Constitutional democracy

Constitutional democracy

It is quite difficult for foreign diplomats to make comments about affairs in the country where they are assigned. Indeed, under the diplomatic code of conduct such comments can even be cited as justification for a diplomat being declared persona non grata. Still, there are some issues that transcend all limitations, boundaries and conditions.

U.S. Ambassador John Bass was recently the guest of Turkey’s Diplomatic Correspondents Association for a “food for thought” event. He spoke openly about all issues, except of course remarks attributed to U.S.

President Barrack Obama after his recent reception of Turkey’s absolute ruler Recep Tayyip Erdoğan at the White House. Certainly, a civil servant cannot comment on what has been said by the president of his country, and a diplomat cannot directly talk against remarks made by the president of his host country.

However, Bass made his point clearly with some excellently worded diplomatic overtures. He underlined, for example, that freedom of speech and media freedom were two important founding pillars of U.S. “constitutional democracy.” What was he implying with such repeated references to “constitutional democracy”? Of course, every nation must decide for itself what kind of constitution they might have, and how might its wording be. But there are still universal values and norms that every national constitution must possess if that country is to be called a constitutional democracy.

Which states are constitutional democracies? Of course, the trans-Atlantic community of nations – with no exceptions – as well as those subscribing to the Helsinki declaration, are all members of this big family.

Turkey is a fundamental member of both groups and is a key component of the European family of democracies. What about deficiencies? Well, foreign diplomats cannot indulge too much in these issues if they want to complete their tenure in a country without problems.

But anyway, could we still call a country a “constitutional democracy” if it is threatening to annul the citizenship of some of its people on the grounds they were involved in or even “supported” terrorism? Of course, the ambassador could not answer such a question and remain working in this country. But is it not strange that the last time Turkey stripped some of its people of Turkish citizenship was immediately after the 1980 military takeover? Has Turkey returned to the conditions of 1980, or even worse? Who is a terrorist? Who could make a clear description? If a government and president label every critic a terrorist or a spy, traitor or something similar, are the words of the president that terrorists must be stripped of Turkish nationality not deeply worrisome?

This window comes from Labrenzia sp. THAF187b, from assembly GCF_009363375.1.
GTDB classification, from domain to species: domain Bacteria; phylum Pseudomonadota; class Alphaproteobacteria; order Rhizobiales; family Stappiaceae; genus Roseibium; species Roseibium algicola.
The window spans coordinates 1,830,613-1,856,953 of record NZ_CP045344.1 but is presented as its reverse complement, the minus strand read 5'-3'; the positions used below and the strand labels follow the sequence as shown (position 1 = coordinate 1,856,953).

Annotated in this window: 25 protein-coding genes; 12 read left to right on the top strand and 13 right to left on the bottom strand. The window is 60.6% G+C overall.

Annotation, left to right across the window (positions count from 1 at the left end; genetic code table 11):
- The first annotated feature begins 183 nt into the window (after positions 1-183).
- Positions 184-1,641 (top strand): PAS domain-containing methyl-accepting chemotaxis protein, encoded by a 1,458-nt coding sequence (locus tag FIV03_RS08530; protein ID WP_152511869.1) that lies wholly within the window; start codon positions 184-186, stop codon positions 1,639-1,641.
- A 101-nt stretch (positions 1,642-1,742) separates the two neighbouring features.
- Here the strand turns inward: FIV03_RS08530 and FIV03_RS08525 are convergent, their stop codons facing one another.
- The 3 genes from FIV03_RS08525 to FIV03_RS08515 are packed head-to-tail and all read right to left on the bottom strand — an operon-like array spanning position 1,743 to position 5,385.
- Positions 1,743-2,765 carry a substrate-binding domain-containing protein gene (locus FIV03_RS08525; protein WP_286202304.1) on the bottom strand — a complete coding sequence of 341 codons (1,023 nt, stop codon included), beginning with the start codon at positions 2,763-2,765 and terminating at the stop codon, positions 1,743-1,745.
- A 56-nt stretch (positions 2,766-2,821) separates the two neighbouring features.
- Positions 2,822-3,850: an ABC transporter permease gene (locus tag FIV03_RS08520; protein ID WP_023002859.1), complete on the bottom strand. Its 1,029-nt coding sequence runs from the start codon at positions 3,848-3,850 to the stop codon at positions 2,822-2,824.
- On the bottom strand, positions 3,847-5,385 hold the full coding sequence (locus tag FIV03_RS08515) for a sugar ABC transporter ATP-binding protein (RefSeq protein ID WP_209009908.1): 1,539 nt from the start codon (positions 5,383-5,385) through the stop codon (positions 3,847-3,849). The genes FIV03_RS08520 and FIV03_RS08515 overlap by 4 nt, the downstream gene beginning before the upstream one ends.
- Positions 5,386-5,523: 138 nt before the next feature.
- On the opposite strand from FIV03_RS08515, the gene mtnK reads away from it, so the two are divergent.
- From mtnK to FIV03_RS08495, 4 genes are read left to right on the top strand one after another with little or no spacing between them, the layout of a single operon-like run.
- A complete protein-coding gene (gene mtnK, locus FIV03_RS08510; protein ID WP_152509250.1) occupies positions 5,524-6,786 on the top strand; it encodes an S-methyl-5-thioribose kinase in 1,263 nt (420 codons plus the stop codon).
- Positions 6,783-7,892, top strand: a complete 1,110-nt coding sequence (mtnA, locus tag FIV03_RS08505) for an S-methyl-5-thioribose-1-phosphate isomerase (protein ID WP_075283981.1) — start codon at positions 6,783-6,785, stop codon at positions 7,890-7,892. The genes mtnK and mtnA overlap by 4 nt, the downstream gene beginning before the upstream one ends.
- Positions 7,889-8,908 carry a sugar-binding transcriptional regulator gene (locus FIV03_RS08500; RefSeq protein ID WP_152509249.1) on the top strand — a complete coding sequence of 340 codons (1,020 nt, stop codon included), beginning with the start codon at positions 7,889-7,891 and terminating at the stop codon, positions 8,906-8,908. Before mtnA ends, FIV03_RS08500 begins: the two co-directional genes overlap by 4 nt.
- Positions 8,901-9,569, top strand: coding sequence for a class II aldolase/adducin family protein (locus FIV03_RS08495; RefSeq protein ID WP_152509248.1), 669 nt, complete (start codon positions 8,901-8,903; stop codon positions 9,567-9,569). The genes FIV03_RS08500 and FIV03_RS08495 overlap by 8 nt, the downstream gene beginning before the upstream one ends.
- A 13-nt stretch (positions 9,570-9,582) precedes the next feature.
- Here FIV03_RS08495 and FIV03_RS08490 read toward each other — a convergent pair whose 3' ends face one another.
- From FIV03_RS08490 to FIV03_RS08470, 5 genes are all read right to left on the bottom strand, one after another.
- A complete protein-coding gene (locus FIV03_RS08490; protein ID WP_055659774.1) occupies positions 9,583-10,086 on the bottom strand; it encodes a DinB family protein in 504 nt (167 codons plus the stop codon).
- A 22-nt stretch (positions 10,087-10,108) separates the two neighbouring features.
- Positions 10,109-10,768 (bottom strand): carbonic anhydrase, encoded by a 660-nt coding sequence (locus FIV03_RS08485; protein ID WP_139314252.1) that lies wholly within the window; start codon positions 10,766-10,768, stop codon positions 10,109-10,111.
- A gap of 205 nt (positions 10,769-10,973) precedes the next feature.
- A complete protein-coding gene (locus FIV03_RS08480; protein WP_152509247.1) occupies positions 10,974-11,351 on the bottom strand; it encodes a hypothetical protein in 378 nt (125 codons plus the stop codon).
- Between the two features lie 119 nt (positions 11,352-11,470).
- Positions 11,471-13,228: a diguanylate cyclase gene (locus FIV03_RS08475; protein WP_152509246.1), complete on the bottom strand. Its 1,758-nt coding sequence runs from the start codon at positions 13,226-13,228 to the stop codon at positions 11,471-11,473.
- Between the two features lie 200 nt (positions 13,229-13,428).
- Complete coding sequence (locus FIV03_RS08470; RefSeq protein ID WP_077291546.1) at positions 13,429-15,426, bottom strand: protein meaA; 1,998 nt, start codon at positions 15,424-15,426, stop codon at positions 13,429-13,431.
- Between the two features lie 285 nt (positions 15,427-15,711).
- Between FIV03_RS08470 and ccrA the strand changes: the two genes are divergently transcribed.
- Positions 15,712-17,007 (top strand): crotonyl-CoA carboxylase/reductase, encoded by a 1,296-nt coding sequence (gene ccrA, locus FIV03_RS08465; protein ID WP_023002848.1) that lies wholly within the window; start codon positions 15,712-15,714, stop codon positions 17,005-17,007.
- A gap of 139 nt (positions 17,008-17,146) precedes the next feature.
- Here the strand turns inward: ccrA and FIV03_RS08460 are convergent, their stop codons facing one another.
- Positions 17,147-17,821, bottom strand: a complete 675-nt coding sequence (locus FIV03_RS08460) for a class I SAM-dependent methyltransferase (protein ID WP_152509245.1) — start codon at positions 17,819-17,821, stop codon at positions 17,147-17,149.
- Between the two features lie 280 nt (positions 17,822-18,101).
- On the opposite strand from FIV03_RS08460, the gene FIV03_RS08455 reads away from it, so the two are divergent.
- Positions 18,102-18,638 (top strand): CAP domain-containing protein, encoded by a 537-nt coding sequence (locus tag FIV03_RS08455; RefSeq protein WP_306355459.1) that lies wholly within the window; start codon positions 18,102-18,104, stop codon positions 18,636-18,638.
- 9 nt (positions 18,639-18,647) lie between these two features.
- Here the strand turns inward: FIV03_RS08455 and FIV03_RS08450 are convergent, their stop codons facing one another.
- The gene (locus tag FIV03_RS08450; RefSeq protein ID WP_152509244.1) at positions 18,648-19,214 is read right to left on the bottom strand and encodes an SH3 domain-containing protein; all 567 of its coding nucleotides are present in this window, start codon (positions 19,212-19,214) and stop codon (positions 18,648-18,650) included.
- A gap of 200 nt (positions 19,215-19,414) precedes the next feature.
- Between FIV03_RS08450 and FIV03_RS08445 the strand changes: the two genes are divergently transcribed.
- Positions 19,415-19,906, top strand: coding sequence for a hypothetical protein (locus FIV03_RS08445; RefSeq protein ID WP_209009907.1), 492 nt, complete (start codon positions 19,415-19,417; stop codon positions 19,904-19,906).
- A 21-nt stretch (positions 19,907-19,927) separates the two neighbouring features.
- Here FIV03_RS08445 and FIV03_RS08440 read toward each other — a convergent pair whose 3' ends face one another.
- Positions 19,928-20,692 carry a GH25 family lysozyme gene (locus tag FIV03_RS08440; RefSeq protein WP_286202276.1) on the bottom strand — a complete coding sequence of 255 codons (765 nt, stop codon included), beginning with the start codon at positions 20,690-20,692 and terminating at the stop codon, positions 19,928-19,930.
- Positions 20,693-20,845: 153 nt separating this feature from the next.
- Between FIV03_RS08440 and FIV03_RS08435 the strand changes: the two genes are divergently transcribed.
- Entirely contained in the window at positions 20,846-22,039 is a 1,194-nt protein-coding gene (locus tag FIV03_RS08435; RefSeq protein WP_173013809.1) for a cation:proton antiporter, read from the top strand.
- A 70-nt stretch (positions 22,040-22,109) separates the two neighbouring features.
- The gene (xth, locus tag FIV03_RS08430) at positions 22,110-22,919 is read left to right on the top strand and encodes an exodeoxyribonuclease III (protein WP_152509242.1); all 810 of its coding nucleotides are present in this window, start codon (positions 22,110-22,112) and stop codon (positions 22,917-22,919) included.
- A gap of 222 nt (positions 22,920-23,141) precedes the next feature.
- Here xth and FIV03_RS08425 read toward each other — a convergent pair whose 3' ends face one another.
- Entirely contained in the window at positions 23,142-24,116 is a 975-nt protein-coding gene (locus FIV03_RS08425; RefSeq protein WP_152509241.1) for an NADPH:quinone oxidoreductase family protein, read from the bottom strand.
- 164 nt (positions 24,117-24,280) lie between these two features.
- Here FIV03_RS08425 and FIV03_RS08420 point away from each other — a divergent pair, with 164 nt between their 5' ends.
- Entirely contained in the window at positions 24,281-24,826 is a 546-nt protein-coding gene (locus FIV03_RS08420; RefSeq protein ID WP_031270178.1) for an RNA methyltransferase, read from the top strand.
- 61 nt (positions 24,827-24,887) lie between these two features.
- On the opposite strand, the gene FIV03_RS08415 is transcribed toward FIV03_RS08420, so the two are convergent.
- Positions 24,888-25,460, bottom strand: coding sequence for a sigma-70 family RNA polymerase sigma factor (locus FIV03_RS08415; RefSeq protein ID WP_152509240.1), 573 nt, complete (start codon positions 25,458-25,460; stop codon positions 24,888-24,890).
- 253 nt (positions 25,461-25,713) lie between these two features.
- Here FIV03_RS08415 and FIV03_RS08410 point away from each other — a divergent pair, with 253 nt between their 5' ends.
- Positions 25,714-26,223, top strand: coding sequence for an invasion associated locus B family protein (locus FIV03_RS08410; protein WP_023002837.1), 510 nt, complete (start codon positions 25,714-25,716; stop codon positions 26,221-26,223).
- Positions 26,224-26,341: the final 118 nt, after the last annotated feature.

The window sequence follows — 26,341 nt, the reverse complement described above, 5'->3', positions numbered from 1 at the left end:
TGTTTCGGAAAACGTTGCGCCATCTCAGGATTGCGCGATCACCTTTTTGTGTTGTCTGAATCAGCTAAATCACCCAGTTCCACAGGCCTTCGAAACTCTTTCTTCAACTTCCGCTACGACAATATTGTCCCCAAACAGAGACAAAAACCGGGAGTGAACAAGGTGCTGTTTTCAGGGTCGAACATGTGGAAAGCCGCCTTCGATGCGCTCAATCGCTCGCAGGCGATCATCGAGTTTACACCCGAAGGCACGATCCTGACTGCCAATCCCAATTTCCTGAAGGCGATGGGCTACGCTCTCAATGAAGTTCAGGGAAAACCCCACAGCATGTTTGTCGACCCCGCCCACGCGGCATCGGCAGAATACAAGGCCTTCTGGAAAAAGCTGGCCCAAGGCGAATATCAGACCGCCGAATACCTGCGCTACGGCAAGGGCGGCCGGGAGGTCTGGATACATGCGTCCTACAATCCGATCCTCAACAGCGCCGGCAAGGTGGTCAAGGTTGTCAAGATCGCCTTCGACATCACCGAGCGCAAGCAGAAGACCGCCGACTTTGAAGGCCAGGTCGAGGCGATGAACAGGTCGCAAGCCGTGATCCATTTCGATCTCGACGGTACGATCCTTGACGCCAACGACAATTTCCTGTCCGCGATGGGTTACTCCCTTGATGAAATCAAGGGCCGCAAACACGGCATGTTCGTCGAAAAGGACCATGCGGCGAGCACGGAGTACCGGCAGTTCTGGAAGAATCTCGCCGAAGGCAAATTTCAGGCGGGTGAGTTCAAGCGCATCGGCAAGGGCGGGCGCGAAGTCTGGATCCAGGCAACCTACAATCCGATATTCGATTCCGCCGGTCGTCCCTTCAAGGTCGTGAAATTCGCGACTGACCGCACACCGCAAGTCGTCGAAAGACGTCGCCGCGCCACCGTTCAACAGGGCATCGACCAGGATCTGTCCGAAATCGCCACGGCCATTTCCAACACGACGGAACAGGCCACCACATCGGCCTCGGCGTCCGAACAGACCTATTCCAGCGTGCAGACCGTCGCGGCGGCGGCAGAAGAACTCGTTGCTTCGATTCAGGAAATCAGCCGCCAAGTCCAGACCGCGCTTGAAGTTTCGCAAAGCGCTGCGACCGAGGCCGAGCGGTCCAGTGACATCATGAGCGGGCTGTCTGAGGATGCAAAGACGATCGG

Turkey may well be in urgent need of a new constitution. The president certainly has a problem with the current charter; he has been systematically bypassing it. The government has been unable to defend itself from the tutelage of the president. A ruling Justice and Development Party (AKP) deputy is now able to publicly declare that his party has achieved a legislative, executive, and - of course - judicial unity of powers, and that the country has “full stability.”

That is a problematic declaration. Stability or full stability is something else entirely, but if the Islamists ruling the country only understand democracy to mean simply holding all powers in their own hands, then there will certainly be an incompatibility between “Turkish-style democracy” and “constitutional democracy” elsewhere.

It was strange to be reminded by Ambassador Bass that “at the national level” there is no legislation against “insults” in the United States. Is it not strange that in the American-style constitutional democracy, President Obama cannot file a suit and imprison his opponents just because he is unhappy or feels insulted over what some people may have said or written?

Of course there is a difference between an “unaccountable” supreme president, who has gathered all powers in one hand, and the president of a Western country, who is accountable not only to the Congress but can even be questioned by the high court. It would be a shame for Turkey to turn to a “Turkish-style presidential system” under the guise of “full stability” or “full government,” which the president and his supporters have been trying to establish.